But while this strategy may work, Sony still has work to do to catch up with the likes of Apple and Samsung. Its Tablet S and Tablet P devices are relatively unknown, and the fact that gaming is beginning to move away from dedicated machines and onto tablets and smartphones is also a concern.
But according to Ovum analyst Nick Dillon, all is not lost.
“Sony is in an enviable position; it has arguably the widest range of connected consumer electronics devices, an established brand and an extensive range of content services,” he says.
But while Sony can offer excellent cameras and laptops to go along with its sexy HDTVs and sleek smartphones, these products are invariably let down by a marketing operation that is put to shame by rivals like Apple. Sony tends to have many similar products with unmemorable names like the “Bravia KDL40HX853”, while Apple has only a few devices in its product ranges, simplifying the choice for buyers.
Selburn believes Sony has traded off its name for too long, to the detriment of innovation.
“Sony TVs used to look better than the competition because of the ‘secret sauce’ they put into the image processing and video processing chips on the TV, but now the gap has closed and a top tier company like Samsung or LG has just as much ‘secret sauce’ to put in,” he says. “Also, companies like Vizio are able to get off-the-shelf processors and chips to do the majority of what is good but at a lower price point. So there is less reason to pay the premium price for the Sony brand.”
Regaining its crown
TechMarketView analyst Richard Holway believes the only way that Sony can revive its fortunes is by coming up with more “special sauce”.
“They can only do it by inventing a whole new genre. The TV is overdue a reinvention. Smart TVs are rubbish. There is a whole new market in connecting the ‘Internet of everything’ – really effective control centres for everything in your home controlled via your smartphone,” he says.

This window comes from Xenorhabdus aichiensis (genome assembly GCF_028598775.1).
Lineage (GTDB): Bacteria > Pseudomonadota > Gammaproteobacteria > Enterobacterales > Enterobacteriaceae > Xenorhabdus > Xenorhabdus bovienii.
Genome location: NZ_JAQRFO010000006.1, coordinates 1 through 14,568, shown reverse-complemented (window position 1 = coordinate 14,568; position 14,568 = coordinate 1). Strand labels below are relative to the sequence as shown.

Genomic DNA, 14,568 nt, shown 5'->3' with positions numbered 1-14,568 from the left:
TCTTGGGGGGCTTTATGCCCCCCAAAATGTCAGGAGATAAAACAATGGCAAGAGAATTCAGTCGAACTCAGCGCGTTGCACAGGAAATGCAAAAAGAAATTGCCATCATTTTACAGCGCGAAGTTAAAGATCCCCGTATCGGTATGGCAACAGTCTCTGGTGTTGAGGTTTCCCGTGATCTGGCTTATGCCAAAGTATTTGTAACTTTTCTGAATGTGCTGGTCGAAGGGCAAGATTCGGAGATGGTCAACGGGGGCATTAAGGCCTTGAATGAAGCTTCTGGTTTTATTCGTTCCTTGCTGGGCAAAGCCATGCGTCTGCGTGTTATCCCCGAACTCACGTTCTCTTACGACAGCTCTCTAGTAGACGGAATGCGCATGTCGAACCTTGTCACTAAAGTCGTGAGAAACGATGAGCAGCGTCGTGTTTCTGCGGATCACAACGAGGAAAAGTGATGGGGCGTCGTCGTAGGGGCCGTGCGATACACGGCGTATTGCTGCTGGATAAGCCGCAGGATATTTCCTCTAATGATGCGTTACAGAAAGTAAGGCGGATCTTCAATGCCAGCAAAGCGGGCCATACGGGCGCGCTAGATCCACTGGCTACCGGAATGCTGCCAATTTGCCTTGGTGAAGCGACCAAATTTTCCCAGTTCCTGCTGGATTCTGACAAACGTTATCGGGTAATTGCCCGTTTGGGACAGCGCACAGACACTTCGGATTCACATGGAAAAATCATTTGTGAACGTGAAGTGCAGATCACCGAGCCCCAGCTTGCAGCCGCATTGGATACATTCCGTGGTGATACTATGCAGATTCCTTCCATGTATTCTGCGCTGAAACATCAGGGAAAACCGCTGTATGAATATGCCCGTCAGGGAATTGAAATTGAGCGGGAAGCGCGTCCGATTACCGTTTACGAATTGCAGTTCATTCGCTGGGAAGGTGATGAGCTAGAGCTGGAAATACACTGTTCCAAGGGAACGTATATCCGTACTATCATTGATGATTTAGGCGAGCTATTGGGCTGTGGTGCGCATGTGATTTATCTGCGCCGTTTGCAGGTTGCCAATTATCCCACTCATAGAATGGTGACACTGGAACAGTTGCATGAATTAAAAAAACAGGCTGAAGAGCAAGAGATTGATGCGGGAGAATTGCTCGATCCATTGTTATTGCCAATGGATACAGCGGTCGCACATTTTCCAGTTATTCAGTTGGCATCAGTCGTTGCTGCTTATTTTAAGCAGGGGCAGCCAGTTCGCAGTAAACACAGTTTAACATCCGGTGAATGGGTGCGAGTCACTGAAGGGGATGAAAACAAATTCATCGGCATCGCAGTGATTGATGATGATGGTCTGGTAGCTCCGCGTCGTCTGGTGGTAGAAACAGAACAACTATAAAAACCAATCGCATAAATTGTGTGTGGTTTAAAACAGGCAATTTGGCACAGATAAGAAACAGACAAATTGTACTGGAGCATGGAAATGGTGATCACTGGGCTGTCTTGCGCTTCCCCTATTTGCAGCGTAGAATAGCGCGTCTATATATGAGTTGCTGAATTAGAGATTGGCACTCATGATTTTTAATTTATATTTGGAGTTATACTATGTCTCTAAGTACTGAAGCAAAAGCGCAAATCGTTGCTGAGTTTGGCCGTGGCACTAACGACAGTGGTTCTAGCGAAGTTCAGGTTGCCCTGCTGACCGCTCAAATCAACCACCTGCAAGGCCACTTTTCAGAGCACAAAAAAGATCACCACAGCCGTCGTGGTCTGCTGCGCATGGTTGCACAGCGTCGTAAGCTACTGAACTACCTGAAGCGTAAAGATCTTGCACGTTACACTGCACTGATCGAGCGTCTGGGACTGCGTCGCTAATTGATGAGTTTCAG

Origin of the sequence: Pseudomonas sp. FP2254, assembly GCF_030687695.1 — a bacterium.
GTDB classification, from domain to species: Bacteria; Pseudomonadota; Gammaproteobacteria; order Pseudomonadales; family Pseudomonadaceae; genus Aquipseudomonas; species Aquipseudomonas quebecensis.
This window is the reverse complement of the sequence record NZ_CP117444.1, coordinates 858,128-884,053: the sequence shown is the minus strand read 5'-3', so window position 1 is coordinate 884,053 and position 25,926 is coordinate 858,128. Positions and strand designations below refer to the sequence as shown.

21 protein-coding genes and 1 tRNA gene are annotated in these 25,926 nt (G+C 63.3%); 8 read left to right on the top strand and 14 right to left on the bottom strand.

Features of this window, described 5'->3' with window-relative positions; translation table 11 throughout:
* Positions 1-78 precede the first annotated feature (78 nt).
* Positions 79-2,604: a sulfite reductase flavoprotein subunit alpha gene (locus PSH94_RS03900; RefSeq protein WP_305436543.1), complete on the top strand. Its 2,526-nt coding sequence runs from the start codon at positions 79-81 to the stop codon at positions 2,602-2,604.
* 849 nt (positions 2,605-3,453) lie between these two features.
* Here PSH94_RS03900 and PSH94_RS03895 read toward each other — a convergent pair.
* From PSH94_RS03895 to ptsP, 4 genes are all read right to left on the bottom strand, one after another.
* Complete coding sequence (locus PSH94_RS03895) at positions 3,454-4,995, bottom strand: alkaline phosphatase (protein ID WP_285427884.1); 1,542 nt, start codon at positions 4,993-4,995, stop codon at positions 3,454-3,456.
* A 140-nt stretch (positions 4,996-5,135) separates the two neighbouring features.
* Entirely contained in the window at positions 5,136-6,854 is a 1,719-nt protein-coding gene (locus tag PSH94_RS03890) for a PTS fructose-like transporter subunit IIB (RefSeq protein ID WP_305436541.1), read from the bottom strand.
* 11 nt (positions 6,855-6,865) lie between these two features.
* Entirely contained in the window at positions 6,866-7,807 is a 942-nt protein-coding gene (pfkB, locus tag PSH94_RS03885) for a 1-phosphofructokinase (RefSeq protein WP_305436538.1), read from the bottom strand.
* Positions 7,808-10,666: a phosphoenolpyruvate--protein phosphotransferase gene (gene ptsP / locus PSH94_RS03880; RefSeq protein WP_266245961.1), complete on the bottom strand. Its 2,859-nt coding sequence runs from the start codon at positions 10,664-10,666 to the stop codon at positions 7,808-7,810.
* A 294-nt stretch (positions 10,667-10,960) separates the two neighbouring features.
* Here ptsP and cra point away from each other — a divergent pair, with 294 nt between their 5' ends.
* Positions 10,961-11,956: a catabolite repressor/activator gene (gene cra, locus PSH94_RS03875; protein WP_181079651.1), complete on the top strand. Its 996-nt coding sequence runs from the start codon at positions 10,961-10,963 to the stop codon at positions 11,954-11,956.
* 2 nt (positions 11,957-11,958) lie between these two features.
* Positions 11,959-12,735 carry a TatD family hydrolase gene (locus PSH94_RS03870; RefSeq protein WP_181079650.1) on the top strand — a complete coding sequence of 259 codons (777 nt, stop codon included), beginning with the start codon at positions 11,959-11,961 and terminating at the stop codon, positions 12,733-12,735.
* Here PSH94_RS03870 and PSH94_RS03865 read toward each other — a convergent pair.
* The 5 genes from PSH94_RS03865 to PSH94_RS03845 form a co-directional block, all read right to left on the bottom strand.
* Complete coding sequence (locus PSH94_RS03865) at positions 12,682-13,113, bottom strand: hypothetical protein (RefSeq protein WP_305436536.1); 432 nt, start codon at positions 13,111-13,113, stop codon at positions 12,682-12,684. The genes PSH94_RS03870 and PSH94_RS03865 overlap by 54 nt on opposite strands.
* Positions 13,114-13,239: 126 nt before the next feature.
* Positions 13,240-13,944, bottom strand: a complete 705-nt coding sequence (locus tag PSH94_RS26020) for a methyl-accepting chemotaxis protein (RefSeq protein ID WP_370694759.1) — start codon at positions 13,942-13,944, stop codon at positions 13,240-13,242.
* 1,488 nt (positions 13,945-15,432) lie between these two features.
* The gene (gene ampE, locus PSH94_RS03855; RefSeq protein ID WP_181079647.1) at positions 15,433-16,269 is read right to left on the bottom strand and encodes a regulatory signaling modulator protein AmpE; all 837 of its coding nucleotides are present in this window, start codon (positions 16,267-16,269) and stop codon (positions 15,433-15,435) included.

This is a view shared by Ovum’s Dillon, who argues that the firm’s salvation could lie in the development of a truly integrated multi-screen experience.
He says all Sony devices should come with a Sony Entertainment Network (SEN) app that allows users to access content using a single ID.
IHS’s Selburn believes the PlayStation console is the ace up Sony’s sleeve. “Sony should focus on a position that it is strong in, its consoles. And it could mean playing a game on a big screen but have a map or inventory list on your tablet or smartphone,” he suggests.
Sony’s recent attempts to, in Holway’s words, “reinvent the TV” have met with little success. Alongside Logitech, Intel and Google, Sony was the first manufacturer to launch a smart TV running on Google’s operating system. But this was a flop, prompting Logitech to quit the programme stating that the platform was “not ready”.
Sony has persisted with the alliance, once again showing its stubbornness but perhaps more worryingly revealing an over-dependence on Google.
“The problem is, even if the initiative takes off, where is the value for Sony? Is it really Google’s value that is causing people to buy the set and, if so, then Samsung, LG and Vizio can offer Google TV, too. Sony tried to be a leader with the first generation Google TVs but in the second generation it won’t be the only player, so all it does is keep Sony from falling behind rather than putting it in the lead,” says Selburn.
Dillon says that Sony is entirely reliant on Google to provide its smart device platforms, and that this poses a “significant risk” to the company.
Is Sony’s future make.believe?
Despite all its problems, Selburn believes that Sony can be more optimistic than the likes of Panasonic.
“I don’t see Sony as the Titanic. I think it has struggled, and is still at the mercy of forces beyond its control. I don’t know if any management changes will fix this but I don’t see it as a sinking ship,” he says.
Holway is less sanguine, arguing that Sony must sell off its unprofitable businesses in order to save itself.
“IBM is very good at killing off bits of itself, for example selling PCs to Lenovo,” he says. “But cutting off your limbs to save the rest of you is as painful to a corporation as it would be to any human. Do I think Sony can do it? No.”
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A discussion of the "risk perception gap", its implications and how it can be closed